War of the Rebellion: Serial 079 Page 0634 KY., SW. VA., TENN., MISS., ALA., AND N. GA. Chapter LI.

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Sugar Creek or below to-morrow, with patrols on the Tennessee. I have kept Hatch here to watch for any cavalry that might come from the direction of Clifton and endeavor to interrupt our communications. Have you any suggestions to make? Wagner's DIVISION will be here to-night. Elk River takes men to the armpits. Please hurry up the entrenching tools.

D. S. STANLEY,

Major-General.

NASHVILLE, TENN., November 4, 1864-5. 30 p. m.

Major General D. S. STANLEY,

Pulaski:

Your two dispatches of this date are just received. I will se Mr. Anderson, superintendent of railroad here, and have him to send a railroad agent down to Pulaski. I will also direct a portion of the construction corps to proceed to Pulaski to make the platforms you need. Have you received my dispatch of this morning directing you to send General Hatch down to Bough's Factory via Leadington or Lexington? If you have not received that telegram I wish you to direct General Hatch to proceed to Bough's Factory, where General Croxton will report to him. This will enable General Croxton to concentrate his forces toward his left and General Hatch can cover the Florence and Lawrenceburg road and watch the country to the west, while General Croxton, with his own and Capron's command, can cover Florence and Athens road and watch the country up to Lamb's Ferry. With all this cavalry in your front I think the road will be perfectly clear for your wagon train to march from Stevenson to Pulaski instead of going by Decherd.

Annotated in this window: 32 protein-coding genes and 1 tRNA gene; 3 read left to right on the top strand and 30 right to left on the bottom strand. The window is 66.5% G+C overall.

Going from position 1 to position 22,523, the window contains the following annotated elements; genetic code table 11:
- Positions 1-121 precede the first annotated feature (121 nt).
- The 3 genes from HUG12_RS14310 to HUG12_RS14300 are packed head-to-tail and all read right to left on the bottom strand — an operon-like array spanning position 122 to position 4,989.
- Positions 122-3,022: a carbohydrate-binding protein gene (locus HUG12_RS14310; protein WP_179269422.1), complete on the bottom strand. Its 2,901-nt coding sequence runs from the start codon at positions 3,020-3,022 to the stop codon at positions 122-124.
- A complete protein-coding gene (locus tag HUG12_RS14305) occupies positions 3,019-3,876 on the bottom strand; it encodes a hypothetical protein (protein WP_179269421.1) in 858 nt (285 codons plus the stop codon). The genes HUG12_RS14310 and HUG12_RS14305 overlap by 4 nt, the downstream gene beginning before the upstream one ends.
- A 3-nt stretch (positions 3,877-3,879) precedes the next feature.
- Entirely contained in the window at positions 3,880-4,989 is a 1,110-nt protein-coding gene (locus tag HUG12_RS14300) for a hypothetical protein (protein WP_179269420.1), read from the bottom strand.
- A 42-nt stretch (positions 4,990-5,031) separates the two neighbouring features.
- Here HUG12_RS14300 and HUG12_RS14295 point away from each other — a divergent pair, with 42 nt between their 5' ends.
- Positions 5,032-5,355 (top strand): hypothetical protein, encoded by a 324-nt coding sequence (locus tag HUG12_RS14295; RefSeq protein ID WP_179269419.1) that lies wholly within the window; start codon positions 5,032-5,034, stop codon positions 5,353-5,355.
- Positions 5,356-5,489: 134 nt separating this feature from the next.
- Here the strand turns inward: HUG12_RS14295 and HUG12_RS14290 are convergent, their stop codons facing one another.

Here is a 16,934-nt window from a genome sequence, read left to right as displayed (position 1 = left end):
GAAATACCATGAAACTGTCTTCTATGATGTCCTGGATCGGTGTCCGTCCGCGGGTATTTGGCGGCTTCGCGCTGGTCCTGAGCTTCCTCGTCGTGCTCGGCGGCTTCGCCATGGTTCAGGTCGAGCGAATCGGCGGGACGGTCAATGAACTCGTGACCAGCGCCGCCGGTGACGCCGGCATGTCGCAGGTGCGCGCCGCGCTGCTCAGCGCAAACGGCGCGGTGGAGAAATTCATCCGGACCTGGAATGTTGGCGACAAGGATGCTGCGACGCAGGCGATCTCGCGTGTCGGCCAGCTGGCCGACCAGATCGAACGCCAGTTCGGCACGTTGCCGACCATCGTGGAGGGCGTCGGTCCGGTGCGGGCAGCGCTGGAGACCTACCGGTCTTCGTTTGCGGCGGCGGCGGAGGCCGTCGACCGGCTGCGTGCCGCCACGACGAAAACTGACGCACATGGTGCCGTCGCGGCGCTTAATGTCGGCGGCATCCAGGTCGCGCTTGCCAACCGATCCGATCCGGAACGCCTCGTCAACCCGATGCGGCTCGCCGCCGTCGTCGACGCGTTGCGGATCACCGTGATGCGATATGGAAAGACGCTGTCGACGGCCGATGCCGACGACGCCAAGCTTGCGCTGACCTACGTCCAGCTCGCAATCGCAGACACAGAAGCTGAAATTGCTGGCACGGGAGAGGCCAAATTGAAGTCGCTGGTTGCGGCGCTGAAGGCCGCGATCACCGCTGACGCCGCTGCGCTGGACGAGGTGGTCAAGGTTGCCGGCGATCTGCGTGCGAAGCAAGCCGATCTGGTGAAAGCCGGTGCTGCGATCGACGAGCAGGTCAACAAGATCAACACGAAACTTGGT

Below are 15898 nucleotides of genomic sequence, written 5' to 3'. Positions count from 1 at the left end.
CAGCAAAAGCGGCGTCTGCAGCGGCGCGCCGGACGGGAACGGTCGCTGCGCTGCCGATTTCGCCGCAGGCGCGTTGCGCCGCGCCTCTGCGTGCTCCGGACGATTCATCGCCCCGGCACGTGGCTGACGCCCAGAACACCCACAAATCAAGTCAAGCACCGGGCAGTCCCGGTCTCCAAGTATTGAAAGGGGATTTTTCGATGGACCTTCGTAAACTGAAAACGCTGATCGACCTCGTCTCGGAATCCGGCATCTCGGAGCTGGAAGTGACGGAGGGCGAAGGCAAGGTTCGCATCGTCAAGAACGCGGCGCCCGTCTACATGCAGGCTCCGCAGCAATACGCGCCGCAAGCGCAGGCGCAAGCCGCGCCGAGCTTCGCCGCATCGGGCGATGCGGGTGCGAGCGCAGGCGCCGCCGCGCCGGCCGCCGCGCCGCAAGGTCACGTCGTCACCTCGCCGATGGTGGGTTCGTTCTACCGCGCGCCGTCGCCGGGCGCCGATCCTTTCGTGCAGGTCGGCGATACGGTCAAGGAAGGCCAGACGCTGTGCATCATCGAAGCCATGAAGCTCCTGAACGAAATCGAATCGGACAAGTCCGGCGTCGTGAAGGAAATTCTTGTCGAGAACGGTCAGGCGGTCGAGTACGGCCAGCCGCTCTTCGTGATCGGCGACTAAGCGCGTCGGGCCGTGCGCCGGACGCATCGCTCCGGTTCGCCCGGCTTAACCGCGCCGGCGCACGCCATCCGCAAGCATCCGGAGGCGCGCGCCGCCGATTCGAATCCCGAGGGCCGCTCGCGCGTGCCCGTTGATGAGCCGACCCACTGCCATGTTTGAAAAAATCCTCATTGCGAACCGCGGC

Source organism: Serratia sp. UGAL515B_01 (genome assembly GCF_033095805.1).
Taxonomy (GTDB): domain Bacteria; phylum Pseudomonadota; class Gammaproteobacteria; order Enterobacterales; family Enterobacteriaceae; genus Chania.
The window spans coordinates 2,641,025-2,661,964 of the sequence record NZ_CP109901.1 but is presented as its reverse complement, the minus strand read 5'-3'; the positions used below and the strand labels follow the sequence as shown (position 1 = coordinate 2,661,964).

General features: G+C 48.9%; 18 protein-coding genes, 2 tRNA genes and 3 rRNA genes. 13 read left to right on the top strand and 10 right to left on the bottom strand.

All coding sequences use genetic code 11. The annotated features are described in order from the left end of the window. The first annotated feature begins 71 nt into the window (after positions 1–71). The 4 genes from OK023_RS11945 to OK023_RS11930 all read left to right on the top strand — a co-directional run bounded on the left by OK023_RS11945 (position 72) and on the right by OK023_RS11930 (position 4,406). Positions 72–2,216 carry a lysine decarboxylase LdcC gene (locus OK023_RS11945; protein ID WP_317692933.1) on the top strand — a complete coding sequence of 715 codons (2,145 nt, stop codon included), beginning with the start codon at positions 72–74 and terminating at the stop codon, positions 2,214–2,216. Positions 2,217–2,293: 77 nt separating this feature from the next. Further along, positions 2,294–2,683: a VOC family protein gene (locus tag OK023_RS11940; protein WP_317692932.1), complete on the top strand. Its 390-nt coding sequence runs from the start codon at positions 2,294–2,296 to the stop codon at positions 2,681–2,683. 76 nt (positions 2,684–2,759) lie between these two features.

Acknowledge receipt.

GEO. H. THOMAS,

Major-General, U. S. Volunteers, Commanding.

PULASKI, TENN., November 4, 1864-9. 30 p. m.

Major-General THOMAS:

Your dispatch of 5. 30 p. m. is received. Hatch will go to Lexington to-morrow and take command. Capron will follow if his horses are shod. It is too late to change the course of my train, as they are about Tantalon to-night. The roads via Decherd and Huntsville are about the same, with the advantage of Fayetteville bridge in favor of former. I have not heard of Croxton to-day. How is Sherman doing?

D. S. STANLEY,

Major-General.

NASHVILLE, TENN., November 4, 1864-11. 35 a. m.

Brigadier General R. S. GRANGER,

Decatur:

Send out as strong reconnoitering parties as you can raise, so as to give the impression to the enemy that you are watching them closely to follow them up. If they have withdrawn from the south bank of the river you might diminish your patrol along the river and thereby increase your reconnoitering parties.

GEO. H. THOMAS,

Major-General, U. S. Volunteers, Commanding.